Oskanian Tells UN Genocide Must be Prevented, not Commemorated

UNITED NATIONS (Yerkir)–Armenian Foreign Minister Vartan Oskanian addressed the 62nd UN General Assembly on Wednesday where he made an appeal on behalf of small countries for the international community to put aside differences and tackle global issues, including the ongoing Genocide in Darfur. Minister Oskanian also made clear that the UN is not the forum to discuss the Karabakh conflict.
“When Darfur becomes shorthand for hopelessness, we in the small corners of the world realize that power has become a substitute for responsibility,” Oskanian said in his address to the UN General Assembly.
“The ubiquitous language of human rights cannot compensate for political will. Genocide must be prevented, not commemorated,” he said. “Generation after generation, we find new names for man’s appalling tolerance for what we think are inhuman machinations, new names for the places of horror, slaughter, massacre, indiscriminate killing of all those who have belonged to a segment, a category, an ethnic group, a race or a religion.”
“Nearly 100 years ago, for Armenia’s it was Deir-El-Zor. For the next generation, it was Auschwitz, then the killing fields of the Cambodians. And most recently Rwanda. If in each of those cases, together with genocide, these names evoked ignorance, helplessness, wartime cover, today Darfur is synonymous with expediency, evasion and simple inconvenience. Darfur is synonymous with shame,” he continued.
“My appeal, on behalf of small countries, is that the international community tackle each of these problems in their own right, for their own sake, and not as pieces in a global power puzzle,” said Oskanian.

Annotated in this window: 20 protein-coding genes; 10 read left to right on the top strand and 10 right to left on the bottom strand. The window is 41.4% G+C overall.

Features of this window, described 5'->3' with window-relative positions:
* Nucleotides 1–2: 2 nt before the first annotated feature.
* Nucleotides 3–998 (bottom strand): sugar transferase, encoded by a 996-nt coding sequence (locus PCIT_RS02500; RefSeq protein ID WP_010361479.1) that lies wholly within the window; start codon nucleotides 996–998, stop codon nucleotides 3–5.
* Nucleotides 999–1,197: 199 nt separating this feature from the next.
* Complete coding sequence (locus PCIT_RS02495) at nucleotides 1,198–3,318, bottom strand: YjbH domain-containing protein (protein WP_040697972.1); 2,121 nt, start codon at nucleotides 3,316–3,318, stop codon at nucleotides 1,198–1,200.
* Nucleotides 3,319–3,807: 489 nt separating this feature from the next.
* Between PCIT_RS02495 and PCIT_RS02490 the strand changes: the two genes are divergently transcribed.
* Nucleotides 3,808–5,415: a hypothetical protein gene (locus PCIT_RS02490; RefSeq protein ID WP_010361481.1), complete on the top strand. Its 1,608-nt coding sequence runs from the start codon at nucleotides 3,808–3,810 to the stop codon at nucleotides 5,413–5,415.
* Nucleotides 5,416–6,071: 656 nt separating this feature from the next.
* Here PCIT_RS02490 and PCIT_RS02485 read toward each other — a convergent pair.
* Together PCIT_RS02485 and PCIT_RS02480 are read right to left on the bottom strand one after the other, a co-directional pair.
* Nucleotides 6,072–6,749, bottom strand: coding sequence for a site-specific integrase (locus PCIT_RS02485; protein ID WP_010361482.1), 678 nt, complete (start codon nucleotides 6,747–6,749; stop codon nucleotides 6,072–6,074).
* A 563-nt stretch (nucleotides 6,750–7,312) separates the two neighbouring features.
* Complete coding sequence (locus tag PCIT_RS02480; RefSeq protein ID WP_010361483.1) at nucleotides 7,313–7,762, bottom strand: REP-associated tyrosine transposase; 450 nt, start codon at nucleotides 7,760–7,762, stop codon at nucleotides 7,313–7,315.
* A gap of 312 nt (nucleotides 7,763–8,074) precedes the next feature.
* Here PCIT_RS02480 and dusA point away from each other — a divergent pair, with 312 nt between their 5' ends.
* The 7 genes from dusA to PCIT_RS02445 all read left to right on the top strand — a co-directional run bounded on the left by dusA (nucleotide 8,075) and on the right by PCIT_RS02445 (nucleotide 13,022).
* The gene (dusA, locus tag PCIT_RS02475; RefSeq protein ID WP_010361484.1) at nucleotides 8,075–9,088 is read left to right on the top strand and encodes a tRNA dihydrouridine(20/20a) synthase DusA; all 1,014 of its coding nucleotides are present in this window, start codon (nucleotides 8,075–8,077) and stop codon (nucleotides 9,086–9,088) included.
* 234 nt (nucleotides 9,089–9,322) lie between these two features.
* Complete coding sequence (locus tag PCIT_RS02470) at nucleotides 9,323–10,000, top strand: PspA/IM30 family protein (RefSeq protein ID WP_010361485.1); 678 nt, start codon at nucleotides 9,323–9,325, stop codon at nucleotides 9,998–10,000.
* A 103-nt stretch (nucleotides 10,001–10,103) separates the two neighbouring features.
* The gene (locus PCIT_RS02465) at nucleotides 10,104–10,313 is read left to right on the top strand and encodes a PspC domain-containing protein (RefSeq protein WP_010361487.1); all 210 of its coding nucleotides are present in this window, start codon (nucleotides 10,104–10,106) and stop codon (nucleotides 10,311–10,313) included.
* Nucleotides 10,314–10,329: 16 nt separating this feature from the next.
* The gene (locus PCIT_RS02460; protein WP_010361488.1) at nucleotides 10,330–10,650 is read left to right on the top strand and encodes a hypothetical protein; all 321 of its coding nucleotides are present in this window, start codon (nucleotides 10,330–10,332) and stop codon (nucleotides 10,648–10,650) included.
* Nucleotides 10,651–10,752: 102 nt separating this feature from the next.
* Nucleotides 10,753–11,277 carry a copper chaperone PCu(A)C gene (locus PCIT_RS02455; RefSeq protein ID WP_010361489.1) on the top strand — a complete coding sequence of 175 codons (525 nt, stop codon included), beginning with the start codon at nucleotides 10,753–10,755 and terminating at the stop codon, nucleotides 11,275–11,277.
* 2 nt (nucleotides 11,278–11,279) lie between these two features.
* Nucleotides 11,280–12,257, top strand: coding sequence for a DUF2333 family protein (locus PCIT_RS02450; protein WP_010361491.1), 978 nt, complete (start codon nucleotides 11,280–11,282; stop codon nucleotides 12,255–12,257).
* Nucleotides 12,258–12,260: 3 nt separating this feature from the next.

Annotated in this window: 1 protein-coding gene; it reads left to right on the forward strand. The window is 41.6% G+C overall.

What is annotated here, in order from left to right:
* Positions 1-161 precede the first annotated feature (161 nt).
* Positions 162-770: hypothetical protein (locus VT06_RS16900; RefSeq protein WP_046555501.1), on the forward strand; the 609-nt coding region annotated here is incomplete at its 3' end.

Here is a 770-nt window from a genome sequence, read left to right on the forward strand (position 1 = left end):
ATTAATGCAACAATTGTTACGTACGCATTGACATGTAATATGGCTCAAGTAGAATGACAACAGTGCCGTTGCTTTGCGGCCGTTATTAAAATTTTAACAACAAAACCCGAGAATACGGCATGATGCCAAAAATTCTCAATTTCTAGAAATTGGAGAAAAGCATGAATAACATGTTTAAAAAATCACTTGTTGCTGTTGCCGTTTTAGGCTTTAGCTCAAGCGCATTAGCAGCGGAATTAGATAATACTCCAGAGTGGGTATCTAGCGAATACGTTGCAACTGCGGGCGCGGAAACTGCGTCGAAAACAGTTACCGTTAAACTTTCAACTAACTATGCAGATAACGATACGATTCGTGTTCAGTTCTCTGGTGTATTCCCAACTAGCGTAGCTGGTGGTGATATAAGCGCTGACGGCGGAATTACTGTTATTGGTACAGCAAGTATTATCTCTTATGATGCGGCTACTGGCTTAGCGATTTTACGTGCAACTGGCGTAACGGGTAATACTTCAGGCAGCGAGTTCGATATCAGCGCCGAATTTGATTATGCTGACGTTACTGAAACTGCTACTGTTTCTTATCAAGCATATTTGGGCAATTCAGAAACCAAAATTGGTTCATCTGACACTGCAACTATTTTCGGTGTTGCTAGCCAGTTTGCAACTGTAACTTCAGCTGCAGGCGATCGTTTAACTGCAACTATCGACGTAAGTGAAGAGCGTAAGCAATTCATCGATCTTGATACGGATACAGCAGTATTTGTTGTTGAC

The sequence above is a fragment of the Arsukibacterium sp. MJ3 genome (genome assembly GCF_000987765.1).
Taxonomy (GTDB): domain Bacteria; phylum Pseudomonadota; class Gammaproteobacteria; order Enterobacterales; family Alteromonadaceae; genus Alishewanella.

“When tensions among the world’s great powers grow, there is an increase in polarization and a decrease in the effectiveness of the hard-earned–and costly–policies of complementarity and balance of small countries. Our own room to maneuver, to participate in global solutions, diminishes,” the Minister said.
The Nagorno-Karabakh conflict, which was included, under the topic of protracted conflicts, on the agenda of this General Assembly session was also discussed by Oskanian, who highlighted, during his speech, that “any resolution that places all conflicts in one pot is necessarily flawed.”
“Each of these conflicts is different,” he said. The Nagorno Karabakh conflict;should not be discussed at the UN, because it is being negotiated in the OSCE.”
“First, the Nagorno-Karabakh conflict is not frozen. We continue to negotiate and we are inching towards resolution,” he said. Second, there is a well-developed negotiating document on the table, based not on wishful thinking but on the core issue and the consequential issues. Together, they add up to a balanced solution,” he added.
“At the core of the process lies the issue of the right of the people of Nagorno-Karabakh to determine their own future,” Oskanian said. “They want a right to live in peace and security and to determine their own future, they want to exercise the right that every people here has exercised at some point in their history,” he said.
“We follow very closely developmen’s on Kosovo. We hear the international community loud and clear, that Kosovo cannot be a precedent for other conflicts, he said. “While we have no intention to use Kosovo as a precedent for our conflict;no one should tell us that there is a quota on liberty and security.”


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